AUGUSTA, Maine (NEWS CENTER) -- Two top legislators -- one Democrat and one Republican -- are asking the state to try a new idea for reducing the cost of a college education.
Students graduating with four year degrees are often facing twenty or thirty thousand dollars in debt, and the President of the Maine Community College System says it is scaring a lot of people away from even going to college. John Fitzsimmons says Maine already has the lowest college graduation rate in New England, and that cost is the major reason.
Senate President Justin Alfond (D-Portland) and Assistant Republican leader Roger Katz (R-Augusta) have each sponsored bills to study an idea from the state of Oregon, called "Pay It Forward, Pay It Back". The idea is to let Maine students go to an in-state college or University tuition free, and have them sign a contract to pay the state back over twenty years, once they graduate. Students would also have to agree to live in Maine for a certain number of years after graduating. The Senators say several other states are studying the same idea, and think it could offer a way to get more people to afford higher education.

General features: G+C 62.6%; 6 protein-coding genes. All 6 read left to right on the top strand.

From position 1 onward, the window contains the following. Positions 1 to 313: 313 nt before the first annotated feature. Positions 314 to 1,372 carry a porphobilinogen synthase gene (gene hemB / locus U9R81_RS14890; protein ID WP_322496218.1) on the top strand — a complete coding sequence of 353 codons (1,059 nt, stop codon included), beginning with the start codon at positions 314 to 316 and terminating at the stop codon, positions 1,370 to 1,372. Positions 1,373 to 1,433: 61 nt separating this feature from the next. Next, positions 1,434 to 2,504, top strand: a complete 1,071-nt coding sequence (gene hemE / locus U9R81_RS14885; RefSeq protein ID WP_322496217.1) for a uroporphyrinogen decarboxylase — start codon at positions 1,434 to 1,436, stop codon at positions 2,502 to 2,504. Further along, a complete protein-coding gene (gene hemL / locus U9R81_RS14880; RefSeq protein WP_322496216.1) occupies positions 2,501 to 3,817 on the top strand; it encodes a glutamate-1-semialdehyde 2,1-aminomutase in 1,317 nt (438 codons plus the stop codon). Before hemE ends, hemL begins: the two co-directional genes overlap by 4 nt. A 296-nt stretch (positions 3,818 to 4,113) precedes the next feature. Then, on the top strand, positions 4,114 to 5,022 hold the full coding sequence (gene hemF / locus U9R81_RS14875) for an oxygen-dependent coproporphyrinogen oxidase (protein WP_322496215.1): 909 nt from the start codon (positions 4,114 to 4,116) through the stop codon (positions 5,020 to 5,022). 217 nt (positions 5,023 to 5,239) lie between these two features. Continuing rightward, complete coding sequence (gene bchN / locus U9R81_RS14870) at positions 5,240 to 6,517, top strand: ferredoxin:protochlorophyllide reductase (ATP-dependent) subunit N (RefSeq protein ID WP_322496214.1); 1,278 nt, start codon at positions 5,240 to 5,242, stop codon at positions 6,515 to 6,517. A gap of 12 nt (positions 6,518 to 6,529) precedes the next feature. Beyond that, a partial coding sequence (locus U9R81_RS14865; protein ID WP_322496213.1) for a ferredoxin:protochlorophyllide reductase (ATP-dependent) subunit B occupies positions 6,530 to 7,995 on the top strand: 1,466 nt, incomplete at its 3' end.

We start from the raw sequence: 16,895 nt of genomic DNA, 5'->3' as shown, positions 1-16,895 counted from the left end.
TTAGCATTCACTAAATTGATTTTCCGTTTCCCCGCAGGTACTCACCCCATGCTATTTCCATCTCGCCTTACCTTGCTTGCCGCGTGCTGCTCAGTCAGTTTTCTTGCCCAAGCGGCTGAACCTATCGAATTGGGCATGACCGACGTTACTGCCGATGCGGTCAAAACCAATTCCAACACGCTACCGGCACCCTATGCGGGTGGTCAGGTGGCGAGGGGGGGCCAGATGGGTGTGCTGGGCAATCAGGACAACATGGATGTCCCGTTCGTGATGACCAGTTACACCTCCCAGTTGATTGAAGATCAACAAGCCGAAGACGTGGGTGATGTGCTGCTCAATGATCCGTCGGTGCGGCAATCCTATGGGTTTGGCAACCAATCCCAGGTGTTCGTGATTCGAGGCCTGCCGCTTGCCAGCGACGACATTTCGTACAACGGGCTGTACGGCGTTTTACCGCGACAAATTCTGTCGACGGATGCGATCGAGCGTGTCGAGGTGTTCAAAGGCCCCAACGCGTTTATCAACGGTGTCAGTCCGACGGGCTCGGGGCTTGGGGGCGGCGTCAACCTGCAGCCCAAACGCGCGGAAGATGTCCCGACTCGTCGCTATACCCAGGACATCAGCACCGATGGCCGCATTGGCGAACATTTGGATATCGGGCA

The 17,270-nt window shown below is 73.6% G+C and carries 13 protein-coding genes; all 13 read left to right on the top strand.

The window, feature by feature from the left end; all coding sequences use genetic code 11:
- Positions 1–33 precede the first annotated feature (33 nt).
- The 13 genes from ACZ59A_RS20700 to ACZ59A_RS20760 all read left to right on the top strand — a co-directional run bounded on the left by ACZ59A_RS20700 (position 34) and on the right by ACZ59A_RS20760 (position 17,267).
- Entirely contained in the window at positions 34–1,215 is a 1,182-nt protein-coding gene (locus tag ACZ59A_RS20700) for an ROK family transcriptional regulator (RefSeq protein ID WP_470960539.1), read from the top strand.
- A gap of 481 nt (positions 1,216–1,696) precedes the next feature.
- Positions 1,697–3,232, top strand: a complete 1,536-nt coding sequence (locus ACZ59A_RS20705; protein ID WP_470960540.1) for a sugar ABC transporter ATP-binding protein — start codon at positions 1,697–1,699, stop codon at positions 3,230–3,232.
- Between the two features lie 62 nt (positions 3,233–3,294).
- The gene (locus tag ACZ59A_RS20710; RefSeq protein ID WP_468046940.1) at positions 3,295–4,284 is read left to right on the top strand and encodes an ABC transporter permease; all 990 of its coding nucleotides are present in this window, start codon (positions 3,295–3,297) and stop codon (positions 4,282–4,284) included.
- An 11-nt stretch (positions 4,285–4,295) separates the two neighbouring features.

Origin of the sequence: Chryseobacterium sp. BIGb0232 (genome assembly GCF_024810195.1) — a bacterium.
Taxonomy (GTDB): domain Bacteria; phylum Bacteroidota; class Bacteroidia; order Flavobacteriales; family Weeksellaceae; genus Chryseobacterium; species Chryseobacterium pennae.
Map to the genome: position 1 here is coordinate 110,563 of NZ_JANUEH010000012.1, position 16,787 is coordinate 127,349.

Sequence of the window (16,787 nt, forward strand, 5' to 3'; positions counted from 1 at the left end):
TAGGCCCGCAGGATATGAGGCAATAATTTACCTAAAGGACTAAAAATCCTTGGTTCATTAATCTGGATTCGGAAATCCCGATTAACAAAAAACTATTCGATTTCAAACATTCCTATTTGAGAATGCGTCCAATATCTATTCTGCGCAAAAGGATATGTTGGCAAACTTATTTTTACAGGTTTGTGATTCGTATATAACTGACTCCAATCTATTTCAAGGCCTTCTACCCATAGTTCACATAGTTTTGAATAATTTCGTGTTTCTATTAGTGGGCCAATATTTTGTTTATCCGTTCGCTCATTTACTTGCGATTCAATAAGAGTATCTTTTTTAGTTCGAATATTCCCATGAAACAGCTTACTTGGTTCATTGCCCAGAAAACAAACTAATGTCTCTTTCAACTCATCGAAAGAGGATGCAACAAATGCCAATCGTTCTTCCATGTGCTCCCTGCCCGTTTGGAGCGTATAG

College and university administrators told the Education Committee there are still a lot of questions to be answered about the Pay It Forward idea, but they and legislators agreed the biggest issue would still be money. The state would need to find a substantial amount of money to pay for such a program before there would be enough coming in from graduates to pay for it. Community College System Fitzsimmons suggested it would be "hundreds of millions of dollars". Katz and Alfond agreed finding that much money would be a challenge, but said the state might be able to borrow it, or dins a group of banks to make the up-front investment.
The proposals only call for a study of the idea. Alfond's bill also asks to study a number of other suggestio9ns for dealing with rising student debt. Alfond told the committee Maine's average student debt is more than $29,000 per graduate, seventh highest in the country. He said this comes at a time when state needs to find ways to get more people to graduate from college, to expand the workforce.
According to the Finance Authority of Maine, which manages student loan programs, there are more than 40,000 Maine students attending the state's public colleges and universities. The approximate number includes:
Maine Community College system - 16,900
University of Maine system - 22,700
Maine Maritime Academy - 540